TUPELO • For several years, Terry Lytal lived in a very traditional home on North Lamar in Oxford that was filled with English and European antiques he’d collected.

One day he woke up, looked around and realized his tastes had changed. After liquidating just about all his furnishings, he moved home to Baldwyn in 2017 to take care of his ailing father.

When his dad died, Lytal moved back to Tupelo, where he had started his career in nursing at the North Mississippi Medical Center in 1974. And he knew just where he wanted to live – Robins Street.

“This is the first and only house I looked at,” said Lytal, 66. “I love this street, the trees, the sidewalks, the family atmosphere, the charm.”

Lytal purchased a modern-style house built in 1980 in the historic downtown neighborhood made up of 100-year-old homes and cottages.

“The woman who built it wanted something new and different and she had it built sideways on the lot,” he said. “The house leans to modern or mid-century modern.”

Lytal immediately gutted and rebuilt the kitchen, added all new windows and doors to the home, put in waterproof laminate flooring that looks like wood, restored a skylight in the living room and painted the home, inside and out.

“Every room inside the home is white, white, white on white,” he said. “It took five coats of paint to cover the walls. I can’t tell you how many gallons of paint we used in all.”

Lytal said when he moved into the home, he almost felt like a college student.

“I had very little furniture or furnishings,” he said. “It’s been fun to fill it. Now, my taste is more mid-century modern and minimalistic, with touches of antique pieces for warmth.”

The first piece of furniture he bought for the 1,450-square-foot, two-bedroom home was a 1950s sectional sofa from Relics Antique Marketplace in Tupelo. It was covered in brown leather, which he reupholstered in off-white.

“Then I started adding pieces that complemented the sofa,” he said. “I worked with Room to Room to find chairs, a teacart, some bedroom furnishings. When I first moved in, I was overwhelmed with everything, so I had Jeffery Hall from Bruce come over. He helped me get my brain straight.”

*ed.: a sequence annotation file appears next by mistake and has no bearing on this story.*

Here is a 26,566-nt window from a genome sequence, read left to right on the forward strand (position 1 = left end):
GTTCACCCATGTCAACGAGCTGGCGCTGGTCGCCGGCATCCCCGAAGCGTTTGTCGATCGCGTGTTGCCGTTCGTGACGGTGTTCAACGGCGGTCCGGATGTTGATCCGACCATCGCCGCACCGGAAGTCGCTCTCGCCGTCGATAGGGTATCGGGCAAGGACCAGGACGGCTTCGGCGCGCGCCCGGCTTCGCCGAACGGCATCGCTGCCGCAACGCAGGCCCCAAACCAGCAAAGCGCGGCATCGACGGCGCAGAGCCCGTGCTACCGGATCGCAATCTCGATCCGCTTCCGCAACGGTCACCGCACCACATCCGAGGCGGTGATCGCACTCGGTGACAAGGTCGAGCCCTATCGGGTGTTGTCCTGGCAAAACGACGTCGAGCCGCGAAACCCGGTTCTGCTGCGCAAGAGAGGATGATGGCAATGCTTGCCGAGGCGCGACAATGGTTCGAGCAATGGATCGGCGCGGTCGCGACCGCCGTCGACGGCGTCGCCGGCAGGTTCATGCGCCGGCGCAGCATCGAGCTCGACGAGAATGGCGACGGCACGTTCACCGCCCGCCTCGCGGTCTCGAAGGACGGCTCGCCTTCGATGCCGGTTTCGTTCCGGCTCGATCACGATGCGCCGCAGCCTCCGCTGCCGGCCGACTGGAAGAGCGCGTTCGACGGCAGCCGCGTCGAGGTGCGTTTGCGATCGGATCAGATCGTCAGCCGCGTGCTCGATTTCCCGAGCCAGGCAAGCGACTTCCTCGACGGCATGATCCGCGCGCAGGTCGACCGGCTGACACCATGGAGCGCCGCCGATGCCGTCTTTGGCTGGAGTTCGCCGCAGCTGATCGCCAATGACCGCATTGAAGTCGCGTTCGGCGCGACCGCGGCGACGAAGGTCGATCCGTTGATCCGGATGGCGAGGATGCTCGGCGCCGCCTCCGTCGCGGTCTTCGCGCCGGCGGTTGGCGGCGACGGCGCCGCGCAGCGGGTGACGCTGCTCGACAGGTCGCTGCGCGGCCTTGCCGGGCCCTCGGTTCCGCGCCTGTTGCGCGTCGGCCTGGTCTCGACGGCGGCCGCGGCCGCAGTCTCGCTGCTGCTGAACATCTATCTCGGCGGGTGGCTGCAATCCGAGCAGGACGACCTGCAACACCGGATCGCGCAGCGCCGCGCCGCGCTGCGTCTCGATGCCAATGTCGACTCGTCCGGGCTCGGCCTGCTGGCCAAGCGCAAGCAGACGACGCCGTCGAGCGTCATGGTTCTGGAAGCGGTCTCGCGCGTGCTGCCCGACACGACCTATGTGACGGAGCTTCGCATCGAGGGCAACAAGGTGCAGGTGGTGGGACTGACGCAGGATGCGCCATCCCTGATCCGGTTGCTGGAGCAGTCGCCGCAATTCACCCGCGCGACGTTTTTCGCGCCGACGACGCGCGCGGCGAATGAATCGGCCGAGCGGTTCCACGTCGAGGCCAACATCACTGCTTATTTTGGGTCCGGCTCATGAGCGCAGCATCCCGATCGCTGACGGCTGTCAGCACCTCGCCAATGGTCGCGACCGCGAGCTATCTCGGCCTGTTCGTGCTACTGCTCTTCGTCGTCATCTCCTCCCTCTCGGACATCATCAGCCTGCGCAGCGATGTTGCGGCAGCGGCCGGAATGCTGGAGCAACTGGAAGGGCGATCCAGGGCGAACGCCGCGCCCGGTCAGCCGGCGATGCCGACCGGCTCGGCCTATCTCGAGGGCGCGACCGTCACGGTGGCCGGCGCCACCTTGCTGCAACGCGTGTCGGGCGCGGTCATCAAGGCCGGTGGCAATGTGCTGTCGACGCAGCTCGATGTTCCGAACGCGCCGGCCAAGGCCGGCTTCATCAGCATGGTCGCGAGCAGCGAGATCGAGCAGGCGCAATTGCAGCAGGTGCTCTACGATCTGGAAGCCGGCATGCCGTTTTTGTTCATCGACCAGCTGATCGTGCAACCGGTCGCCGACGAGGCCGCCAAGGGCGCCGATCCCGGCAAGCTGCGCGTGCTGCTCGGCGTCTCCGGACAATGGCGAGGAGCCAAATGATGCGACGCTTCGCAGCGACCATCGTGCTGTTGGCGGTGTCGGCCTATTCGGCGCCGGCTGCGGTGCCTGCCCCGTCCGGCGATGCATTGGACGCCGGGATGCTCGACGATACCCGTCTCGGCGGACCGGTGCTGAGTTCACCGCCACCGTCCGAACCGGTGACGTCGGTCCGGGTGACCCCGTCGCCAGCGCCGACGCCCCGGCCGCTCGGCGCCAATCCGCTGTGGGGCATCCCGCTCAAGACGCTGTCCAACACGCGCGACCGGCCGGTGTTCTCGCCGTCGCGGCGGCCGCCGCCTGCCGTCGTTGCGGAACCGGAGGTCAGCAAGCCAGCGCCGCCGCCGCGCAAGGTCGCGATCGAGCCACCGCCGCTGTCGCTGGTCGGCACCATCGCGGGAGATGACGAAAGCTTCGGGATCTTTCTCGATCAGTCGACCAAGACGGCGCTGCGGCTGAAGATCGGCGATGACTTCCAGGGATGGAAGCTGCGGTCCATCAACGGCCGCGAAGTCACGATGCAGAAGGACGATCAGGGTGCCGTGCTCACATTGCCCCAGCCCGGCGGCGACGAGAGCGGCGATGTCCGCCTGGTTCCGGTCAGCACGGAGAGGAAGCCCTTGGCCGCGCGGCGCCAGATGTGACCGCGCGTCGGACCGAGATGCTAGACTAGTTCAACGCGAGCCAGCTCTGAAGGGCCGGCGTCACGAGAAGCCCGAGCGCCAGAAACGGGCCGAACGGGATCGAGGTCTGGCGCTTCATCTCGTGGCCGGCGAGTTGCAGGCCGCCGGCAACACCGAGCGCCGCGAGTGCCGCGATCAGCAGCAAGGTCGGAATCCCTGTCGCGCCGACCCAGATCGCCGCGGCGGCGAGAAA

Lytal is no stranger to interior design. As a child, he was always redoing his room at home, changing the paint or curtains. He was also the one responsible for decorating at Christmas.

While in Oxford, he and his partner had an interior design shop called Inside Oxford. For years, Lytal juggled the shop while commuting to Tupelo for his nursing career.

“I left NMMC in 1999 and now I work part time at Sanctuary Hospice House,” he said. “Sometimes I still help do interior design work, but it’s for pleasure. It’s not something I would want to turn into a business again.”

While the house itself wasn’t in bad shape, the outside space was a different story.

“The yard was a disaster – a nightmare,” Lytal said. “Three days after I bought the house, I sat in the backyard and just cried. I thought I’d bitten off more than I could chew.”

A round swimming pool in the backyard was full of leaves and in such bad shape, Lytal decided to have it filled in.

“But it was going to cost the same thing to fill it in as it was to add a new liner and pump,” he said. “I didn’t think I’d enjoy a pool, but I do.”

He added a driveway in the backyard that has a pergola at the end and put a fence around the property.

“I tried to match the style of the house,” Lytal said. “I did horizontal slats instead of vertical.”

He took out one old oak tree that was dying and had another one limbed up. He uncovered crape myrtles that lined the backyard and planted Knock Out roses, daylilies, limelight hydrangeas, azaleas, camellias, hostas and seasonal color.

“The outside living space is just as important as the inside living space,” Lytal said.

He has a front porch seating area, a side screened-in porch, a small courtyard with seating and the large backyard patio area. A fountain in the backyard and one by the front door add sound and movement to the space.

“This house didn’t have any character when I bought it,” Lytal said. “It was just a blah house, a Plain Jane. That’s what I liked about it. I could do whatever I wanted with it. Even with the landscaping, I can see three years down the road what things will look like when everything is developed and established. Just when I think I’ve got something right, I’ll add to it. I just can’t sit still.”

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